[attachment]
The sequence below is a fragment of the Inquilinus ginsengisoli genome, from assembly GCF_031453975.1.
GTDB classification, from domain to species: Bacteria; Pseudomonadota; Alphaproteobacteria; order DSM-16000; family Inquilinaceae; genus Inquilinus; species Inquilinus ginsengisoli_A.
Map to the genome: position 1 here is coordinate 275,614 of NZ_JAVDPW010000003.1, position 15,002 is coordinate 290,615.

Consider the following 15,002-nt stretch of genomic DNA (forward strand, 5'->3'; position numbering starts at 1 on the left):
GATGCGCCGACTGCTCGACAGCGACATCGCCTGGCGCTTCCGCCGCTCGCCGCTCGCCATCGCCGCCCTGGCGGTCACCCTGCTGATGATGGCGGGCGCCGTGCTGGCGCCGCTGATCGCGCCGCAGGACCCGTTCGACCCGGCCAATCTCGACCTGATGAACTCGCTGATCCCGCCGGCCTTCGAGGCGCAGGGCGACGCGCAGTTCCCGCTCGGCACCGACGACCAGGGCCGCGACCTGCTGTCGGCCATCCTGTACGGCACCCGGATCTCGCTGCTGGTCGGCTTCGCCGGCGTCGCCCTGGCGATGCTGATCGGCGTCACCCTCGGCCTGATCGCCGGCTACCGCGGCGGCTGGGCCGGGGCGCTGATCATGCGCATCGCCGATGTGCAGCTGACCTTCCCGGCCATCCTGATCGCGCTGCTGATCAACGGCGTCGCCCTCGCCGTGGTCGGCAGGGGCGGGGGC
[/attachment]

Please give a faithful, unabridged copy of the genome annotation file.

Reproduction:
The sequence below is a fragment of the Inquilinus ginsengisoli genome, from assembly GCF_031453975.1.
GTDB classification, from domain to species: Bacteria; Pseudomonadota; Alphaproteobacteria; order DSM-16000; family Inquilinaceae; genus Inquilinus; species Inquilinus ginsengisoli_A.
Map to the genome: position 1 here is coordinate 275,614 of NZ_JAVDPW010000003.1, position 15,002 is coordinate 290,615.

Consider the following 15,002-nt stretch of genomic DNA (forward strand, 5'->3'; position numbering starts at 1 on the left):
GATGCGCCGACTGCTCGACAGCGACATCGCCTGGCGCTTCCGCCGCTCGCCGCTCGCCATCGCCGCCCTGGCGGTCACCCTGCTGATGATGGCGGGCGCCGTGCTGGCGCCGCTGATCGCGCCGCAGGACCCGTTCGACCCGGCCAATCTCGACCTGATGAACTCGCTGATCCCGCCGGCCTTCGAGGCGCAGGGCGACGCGCAGTTCCCGCTCGGCACCGACGACCAGGGCCGCGACCTGCTGTCGGCCATCCTGTACGGCACCCGGATCTCGCTGCTGGTCGGCTTCGCCGGCGTCGCCCTGGCGATGCTGATCGGCGTCACCCTCGGCCTGATCGCCGGCTACCGCGGCGGCTGGGCCGGGGCGCTGATCATGCGCATCGCCGATGTGCAGCTGACCTTCCCGGCCATCCTGATCGCGCTGCTGATCAACGGCGTCGCCCTCGCCGTGGTCGGCAGGGGCGGGGGC